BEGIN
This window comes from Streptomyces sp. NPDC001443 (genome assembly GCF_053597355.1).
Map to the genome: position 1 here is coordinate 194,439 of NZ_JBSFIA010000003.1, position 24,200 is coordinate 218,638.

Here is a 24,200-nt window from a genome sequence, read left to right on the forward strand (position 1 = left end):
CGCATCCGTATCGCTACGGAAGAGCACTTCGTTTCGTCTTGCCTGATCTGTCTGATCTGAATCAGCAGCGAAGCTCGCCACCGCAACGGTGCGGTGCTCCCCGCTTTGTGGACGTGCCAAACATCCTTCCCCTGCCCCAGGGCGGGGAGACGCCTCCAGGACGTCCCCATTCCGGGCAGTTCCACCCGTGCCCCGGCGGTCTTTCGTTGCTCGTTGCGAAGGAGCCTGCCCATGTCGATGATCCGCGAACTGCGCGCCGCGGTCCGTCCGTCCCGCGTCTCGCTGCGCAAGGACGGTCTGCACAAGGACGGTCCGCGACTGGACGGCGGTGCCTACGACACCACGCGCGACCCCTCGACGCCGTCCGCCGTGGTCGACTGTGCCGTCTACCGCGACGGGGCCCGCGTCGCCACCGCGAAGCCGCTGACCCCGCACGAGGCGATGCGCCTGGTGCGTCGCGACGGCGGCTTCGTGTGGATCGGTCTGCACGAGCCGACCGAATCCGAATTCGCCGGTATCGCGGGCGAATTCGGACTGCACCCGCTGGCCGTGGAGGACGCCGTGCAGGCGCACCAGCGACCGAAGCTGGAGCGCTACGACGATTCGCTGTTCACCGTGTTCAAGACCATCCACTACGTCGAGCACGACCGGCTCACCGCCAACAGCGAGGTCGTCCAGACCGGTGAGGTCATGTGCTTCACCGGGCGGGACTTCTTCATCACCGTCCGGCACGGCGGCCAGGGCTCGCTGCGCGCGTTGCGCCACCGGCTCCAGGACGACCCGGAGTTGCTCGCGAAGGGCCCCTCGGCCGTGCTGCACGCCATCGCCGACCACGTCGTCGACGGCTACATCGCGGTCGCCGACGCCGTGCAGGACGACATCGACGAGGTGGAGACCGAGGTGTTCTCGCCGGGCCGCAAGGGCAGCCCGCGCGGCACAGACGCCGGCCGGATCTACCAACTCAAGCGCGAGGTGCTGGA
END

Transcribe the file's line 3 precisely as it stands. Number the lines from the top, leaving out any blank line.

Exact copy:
Here is a 24,200-nt window from a genome sequence, read left to right on the forward strand (position 1 = left end):